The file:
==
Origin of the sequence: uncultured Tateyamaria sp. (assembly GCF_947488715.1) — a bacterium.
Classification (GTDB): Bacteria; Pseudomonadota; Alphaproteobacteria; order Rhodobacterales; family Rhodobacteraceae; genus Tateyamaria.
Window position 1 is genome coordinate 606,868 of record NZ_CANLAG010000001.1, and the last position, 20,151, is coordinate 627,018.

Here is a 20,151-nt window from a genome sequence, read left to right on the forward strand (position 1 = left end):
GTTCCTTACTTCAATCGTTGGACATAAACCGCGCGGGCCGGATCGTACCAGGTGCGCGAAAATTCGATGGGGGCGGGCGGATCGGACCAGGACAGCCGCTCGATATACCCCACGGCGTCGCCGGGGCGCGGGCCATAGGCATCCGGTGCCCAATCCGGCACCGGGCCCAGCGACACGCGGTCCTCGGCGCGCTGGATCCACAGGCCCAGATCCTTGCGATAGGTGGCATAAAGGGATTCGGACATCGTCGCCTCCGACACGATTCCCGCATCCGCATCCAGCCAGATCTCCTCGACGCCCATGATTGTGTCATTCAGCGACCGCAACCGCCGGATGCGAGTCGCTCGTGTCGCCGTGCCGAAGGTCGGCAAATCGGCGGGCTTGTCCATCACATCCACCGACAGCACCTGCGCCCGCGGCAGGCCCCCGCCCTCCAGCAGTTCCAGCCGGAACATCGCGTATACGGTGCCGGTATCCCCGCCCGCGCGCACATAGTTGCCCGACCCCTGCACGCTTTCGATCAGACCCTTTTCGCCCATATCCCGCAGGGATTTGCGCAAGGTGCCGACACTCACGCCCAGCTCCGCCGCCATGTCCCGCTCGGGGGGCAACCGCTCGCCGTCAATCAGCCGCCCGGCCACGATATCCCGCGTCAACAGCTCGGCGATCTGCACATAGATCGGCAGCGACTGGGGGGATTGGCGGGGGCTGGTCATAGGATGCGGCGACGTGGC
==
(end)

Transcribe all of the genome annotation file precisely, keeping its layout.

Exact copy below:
Origin of the sequence: uncultured Tateyamaria sp. (assembly GCF_947488715.1) — a bacterium.
Classification (GTDB): Bacteria; Pseudomonadota; Alphaproteobacteria; order Rhodobacterales; family Rhodobacteraceae; genus Tateyamaria.
Window position 1 is genome coordinate 606,868 of record NZ_CANLAG010000001.1, and the last position, 20,151, is coordinate 627,018.

Here is a 20,151-nt window from a genome sequence, read left to right on the forward strand (position 1 = left end):
GTTCCTTACTTCAATCGTTGGACATAAACCGCGCGGGCCGGATCGTACCAGGTGCGCGAAAATTCGATGGGGGCGGGCGGATCGGACCAGGACAGCCGCTCGATATACCCCACGGCGTCGCCGGGGCGCGGGCCATAGGCATCCGGTGCCCAATCCGGCACCGGGCCCAGCGACACGCGGTCCTCGGCGCGCTGGATCCACAGGCCCAGATCCTTGCGATAGGTGGCATAAAGGGATTCGGACATCGTCGCCTCCGACACGATTCCCGCATCCGCATCCAGCCAGATCTCCTCGACGCCCATGATTGTGTCATTCAGCGACCGCAACCGCCGGATGCGAGTCGCTCGTGTCGCCGTGCCGAAGGTCGGCAAATCGGCGGGCTTGTCCATCACATCCACCGACAGCACCTGCGCCCGCGGCAGGCCCCCGCCCTCCAGCAGTTCCAGCCGGAACATCGCGTATACGGTGCCGGTATCCCCGCCCGCGCGCACATAGTTGCCCGACCCCTGCACGCTTTCGATCAGACCCTTTTCGCCCATATCCCGCAGGGATTTGCGCAAGGTGCCGACACTCACGCCCAGCTCCGCCGCCATGTCCCGCTCGGGGGGCAACCGCTCGCCGTCAATCAGCCGCCCGGCCACGATATCCCGCGTCAACAGCTCGGCGATCTGCACATAGATCGGCAGCGACTGGGGGGATTGGCGGGGGCTGGTCATAGGATGCGGCGACGTGGC